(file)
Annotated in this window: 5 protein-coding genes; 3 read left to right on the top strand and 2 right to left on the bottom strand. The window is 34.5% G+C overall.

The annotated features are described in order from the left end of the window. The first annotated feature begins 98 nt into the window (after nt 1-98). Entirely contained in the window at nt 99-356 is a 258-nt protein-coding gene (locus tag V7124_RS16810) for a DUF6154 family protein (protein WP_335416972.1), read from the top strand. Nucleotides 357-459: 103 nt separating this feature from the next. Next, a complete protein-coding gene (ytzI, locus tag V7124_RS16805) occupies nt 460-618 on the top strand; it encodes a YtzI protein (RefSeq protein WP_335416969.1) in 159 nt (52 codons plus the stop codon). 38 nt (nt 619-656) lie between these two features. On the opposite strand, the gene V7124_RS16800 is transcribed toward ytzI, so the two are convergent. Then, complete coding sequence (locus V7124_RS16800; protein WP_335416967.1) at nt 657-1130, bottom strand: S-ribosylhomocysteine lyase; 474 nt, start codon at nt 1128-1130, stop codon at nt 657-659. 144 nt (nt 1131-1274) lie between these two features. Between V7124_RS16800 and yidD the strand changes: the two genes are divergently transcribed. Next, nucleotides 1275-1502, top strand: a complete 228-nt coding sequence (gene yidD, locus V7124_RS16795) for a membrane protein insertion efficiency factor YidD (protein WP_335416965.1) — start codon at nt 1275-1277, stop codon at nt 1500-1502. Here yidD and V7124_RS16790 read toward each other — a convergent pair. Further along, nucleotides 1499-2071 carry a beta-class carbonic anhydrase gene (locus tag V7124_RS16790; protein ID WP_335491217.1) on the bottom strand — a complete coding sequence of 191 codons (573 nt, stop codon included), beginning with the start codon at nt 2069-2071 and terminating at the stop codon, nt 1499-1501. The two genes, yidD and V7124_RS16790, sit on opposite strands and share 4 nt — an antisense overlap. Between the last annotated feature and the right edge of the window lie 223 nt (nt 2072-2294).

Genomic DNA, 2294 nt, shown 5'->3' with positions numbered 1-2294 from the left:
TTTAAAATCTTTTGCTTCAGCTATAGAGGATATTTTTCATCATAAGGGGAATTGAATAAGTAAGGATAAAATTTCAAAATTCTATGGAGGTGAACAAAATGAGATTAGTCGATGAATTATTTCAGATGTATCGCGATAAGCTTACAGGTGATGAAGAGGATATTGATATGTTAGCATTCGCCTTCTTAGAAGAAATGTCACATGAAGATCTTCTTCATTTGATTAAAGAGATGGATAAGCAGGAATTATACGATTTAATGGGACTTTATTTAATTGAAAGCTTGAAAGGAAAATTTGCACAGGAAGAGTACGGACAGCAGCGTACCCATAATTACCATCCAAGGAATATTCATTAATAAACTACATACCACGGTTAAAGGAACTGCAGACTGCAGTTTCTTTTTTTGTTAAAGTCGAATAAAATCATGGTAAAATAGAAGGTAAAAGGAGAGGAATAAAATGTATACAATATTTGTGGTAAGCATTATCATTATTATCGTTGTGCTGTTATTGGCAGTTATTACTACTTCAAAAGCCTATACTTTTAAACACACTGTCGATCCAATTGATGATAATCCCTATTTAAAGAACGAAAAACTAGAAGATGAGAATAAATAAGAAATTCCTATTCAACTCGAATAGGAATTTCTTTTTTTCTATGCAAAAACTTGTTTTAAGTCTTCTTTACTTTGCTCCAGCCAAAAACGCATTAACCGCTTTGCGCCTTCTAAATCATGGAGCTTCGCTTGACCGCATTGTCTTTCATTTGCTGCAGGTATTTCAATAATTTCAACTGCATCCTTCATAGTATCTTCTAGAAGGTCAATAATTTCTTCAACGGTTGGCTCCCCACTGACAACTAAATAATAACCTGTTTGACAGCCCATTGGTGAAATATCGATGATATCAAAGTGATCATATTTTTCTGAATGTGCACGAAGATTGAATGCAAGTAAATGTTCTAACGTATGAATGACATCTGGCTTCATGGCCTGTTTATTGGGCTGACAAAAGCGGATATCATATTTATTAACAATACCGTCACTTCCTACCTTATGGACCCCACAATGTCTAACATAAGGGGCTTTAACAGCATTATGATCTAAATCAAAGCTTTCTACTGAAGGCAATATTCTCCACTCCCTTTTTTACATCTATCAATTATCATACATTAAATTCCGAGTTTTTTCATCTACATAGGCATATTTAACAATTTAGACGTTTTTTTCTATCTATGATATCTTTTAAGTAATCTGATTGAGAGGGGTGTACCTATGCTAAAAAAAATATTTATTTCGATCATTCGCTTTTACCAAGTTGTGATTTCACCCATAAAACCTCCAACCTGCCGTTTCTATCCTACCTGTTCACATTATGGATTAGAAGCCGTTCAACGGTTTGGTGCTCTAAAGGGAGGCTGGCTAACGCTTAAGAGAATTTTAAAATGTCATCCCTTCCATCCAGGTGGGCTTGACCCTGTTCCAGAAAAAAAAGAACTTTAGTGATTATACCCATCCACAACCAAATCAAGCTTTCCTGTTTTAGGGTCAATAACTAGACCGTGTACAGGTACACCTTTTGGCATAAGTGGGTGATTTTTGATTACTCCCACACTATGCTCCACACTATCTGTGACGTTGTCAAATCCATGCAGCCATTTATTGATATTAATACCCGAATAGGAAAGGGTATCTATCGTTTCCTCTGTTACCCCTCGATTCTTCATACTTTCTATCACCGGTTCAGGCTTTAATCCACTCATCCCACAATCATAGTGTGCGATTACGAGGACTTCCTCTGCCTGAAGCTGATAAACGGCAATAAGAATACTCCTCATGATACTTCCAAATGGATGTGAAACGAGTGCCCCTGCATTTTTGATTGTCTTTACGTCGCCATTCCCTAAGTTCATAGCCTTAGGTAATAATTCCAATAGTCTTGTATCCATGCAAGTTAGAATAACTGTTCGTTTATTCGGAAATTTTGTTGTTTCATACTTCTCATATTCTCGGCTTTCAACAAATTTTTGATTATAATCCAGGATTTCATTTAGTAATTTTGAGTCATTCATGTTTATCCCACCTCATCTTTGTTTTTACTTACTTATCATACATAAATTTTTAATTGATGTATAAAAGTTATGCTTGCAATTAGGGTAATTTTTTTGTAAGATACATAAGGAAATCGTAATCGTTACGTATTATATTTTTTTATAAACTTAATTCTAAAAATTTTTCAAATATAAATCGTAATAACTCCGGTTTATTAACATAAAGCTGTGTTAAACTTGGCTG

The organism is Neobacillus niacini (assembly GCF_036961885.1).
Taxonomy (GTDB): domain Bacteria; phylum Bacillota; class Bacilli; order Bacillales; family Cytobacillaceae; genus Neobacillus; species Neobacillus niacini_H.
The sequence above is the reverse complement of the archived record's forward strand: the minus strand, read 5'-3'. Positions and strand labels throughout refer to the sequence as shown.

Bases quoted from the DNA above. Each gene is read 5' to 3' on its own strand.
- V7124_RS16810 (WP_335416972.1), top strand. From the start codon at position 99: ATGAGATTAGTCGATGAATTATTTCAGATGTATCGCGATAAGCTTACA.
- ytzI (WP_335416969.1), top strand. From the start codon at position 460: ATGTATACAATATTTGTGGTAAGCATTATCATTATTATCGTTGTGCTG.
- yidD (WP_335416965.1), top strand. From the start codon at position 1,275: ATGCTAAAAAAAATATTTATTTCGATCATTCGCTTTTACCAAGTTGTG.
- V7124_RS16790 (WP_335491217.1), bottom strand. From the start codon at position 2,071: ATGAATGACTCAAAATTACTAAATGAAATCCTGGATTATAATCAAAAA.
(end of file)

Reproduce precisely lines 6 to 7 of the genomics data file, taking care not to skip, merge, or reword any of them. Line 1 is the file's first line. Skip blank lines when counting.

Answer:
Taxonomy (GTDB): domain Bacteria; phylum Bacillota; class Bacilli; order Bacillales; family Cytobacillaceae; genus Neobacillus; species Neobacillus niacini_H.
The sequence above is the reverse complement of the archived record's forward strand: the minus strand, read 5'-3'. Positions and strand labels throughout refer to the sequence as shown.